'Hidden champion' 1&1 Versatel eyes fiber opportunities
For the Germany-based United Internet group, 1&1 Mobilfunk tends to steal many of the headlines for several very good reasons: it is attempting to build Germany's fourth 5G network, it is one of three operators in the world actually deploying open RAN along with Dish in the US and Rakuten in Japan, it has given responsibility for the rollout of its network to Rakuten Symphony, and it has formed tower leasing agreements with both American Tower Company (ATC) and Vantage Towers as well as a tower construction deal with GfTD GmBH.
During the group's earnings call this week, United Internet CFO Martin Mildner was nevertheless minded to describe 1&1 Versatel, the fiber network provider that focuses on B2B customers, as "one of the most hidden champions in our group."
Indeed, Versatel has built up a 52,000km fiber network in more than 300 cities in Germany, serves more than 50,000 business customers, employs over 1,000 people, and has links with more than 100 wholesale carriers.
Since the end of 2021, the operator has gained a new role: building the fiber lines and edge and core data centers that will underpin 1&1's 5G network. In fact, Versatel will have to connect around 12,000 antennas or sites in the coming years to allow 1&1 to meet planned coverage of at least 50% of households by the end of 2030.
According to Mildner, this presents Versatel with a "very good way to approach new customer groups" because the new fiber network will pass more homes than before. At present, the operator tends to target "really big" enterprises such as banks that are looking to connect hundreds of branches with fiber. Now, Mildner said, "we have the possibility to also go to SME customers, to SoHo customers, but also to B2C customers."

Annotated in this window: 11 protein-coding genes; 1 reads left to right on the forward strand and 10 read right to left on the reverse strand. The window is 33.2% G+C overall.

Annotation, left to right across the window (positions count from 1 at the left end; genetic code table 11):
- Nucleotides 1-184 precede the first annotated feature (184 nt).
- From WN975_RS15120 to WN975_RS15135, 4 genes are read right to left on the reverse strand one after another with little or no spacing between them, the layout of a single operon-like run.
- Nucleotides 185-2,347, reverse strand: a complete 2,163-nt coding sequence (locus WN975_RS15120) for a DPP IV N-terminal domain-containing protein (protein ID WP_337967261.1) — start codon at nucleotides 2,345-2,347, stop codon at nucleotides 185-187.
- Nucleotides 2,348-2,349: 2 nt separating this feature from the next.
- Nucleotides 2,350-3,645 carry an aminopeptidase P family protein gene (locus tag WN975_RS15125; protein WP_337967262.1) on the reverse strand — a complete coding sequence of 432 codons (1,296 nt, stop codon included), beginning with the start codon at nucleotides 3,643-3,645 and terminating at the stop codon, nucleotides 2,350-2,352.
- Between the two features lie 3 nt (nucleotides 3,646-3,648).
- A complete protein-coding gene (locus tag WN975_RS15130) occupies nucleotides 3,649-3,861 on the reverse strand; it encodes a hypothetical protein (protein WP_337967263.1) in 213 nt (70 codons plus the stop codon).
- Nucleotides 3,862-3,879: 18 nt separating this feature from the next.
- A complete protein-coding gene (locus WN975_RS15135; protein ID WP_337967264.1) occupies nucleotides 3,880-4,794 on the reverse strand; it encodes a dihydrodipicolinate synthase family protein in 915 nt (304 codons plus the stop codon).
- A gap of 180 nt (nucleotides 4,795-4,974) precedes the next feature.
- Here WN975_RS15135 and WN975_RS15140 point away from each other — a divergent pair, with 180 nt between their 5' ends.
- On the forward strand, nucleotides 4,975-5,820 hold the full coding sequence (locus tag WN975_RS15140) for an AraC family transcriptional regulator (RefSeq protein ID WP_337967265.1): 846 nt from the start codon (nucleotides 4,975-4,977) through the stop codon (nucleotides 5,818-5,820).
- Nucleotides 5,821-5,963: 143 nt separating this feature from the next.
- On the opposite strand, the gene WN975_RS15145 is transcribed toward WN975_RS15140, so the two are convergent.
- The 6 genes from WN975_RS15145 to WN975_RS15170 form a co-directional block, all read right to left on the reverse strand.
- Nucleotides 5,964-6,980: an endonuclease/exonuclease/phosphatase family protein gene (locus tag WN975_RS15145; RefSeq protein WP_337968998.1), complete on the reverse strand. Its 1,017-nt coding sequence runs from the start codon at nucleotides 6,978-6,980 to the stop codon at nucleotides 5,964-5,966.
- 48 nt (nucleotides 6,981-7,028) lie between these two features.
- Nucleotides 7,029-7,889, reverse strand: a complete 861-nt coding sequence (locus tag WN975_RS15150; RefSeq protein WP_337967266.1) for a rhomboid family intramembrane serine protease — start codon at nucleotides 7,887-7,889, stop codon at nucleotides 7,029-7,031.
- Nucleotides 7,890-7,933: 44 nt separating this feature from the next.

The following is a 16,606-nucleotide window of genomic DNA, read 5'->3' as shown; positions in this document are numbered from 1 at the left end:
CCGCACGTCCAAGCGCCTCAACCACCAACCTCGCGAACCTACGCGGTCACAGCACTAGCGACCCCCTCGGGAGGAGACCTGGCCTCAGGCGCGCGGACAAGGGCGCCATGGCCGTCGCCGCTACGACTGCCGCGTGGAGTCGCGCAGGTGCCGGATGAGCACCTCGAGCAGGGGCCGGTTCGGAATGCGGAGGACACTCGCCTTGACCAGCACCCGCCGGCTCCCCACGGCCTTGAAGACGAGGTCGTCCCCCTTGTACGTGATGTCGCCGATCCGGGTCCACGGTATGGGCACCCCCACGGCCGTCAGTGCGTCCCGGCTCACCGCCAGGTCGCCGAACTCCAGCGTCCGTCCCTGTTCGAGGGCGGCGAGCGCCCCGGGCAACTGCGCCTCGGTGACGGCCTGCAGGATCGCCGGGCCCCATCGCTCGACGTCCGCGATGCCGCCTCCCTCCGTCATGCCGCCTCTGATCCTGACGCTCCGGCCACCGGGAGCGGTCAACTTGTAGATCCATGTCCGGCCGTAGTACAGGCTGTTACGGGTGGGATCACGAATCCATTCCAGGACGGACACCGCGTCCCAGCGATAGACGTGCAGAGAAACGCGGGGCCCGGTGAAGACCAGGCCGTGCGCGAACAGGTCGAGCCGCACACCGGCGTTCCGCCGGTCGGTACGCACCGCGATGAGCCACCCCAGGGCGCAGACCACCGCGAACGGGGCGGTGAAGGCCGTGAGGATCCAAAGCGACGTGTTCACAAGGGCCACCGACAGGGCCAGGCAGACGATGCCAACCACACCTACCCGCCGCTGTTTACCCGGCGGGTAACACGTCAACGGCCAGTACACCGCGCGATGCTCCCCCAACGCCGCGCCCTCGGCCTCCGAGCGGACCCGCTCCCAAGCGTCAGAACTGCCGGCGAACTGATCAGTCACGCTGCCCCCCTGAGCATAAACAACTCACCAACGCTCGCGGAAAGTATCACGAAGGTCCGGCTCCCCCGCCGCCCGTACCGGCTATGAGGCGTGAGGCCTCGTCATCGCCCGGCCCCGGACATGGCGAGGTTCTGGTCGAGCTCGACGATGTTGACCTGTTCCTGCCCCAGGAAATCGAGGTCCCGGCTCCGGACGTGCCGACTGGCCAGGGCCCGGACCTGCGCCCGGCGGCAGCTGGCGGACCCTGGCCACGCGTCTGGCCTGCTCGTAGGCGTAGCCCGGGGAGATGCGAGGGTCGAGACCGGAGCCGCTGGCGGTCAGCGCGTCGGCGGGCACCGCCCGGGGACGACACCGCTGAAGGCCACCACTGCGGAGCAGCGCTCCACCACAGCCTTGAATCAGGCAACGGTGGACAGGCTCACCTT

Versatel is also looking to cooperate more with companies on a wholesale basis, presumably along the lines of the recent agreement it formed with Deutsche Glasfaser that will enable it to market its B2B products and services over the latter's FTTH network.
In the meantime, Versatel's revenue has been impacted by the delayed rollout of 1&1's 5G network. The mobile operator recently said it would miss a year-end target of deploying 1,000 5G antenna sites by around six months. The problem, according to an official 1&1 statement, was a "buildout partner," since identified as Vantage Towers.
Mildner conceded that the effect of this "phasing" of the 1&1 network from this year to next means that Versatel's revenue will not increase as expected this year. However, he was keen to stress that a major revenue ramp-up is not anticipated for the coming year. Rather, the expectation is that revenue will steadily grow in the coming months and years.
The postponement of the network build will also impact capex this year. The forecast now is that group capex will amount to €700 million (US$719 million) in 2022, down from the previous outlook of between €800 million ($821 million) and €1 billion ($1.03 billion).
As for the future ownership of 1&1 Mobilfunk, Mildner said there are no plans at present to increase United Internet's shareholding from around 78% currently. The focus for now, he said, is on the 5G network deployment.
He also dismissed any idea of merging with another mobile network operator in Germany. Indeed, 1&1's ability to build a 5G network as the fourth MNO is part of a merger remedy that allowed Telefónica to buy E-Plus and merge it with O2.
"From a market perspective we think it is good to have four operators in the market," he said. "We are not thinking about any merger with any competitor."
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- German open RAN pioneer 1&1 hits six-month 5G rollout delay
- Europe is awash with networks that don't cover their costs
— Anne Morris, contributing editor, special to Light Reading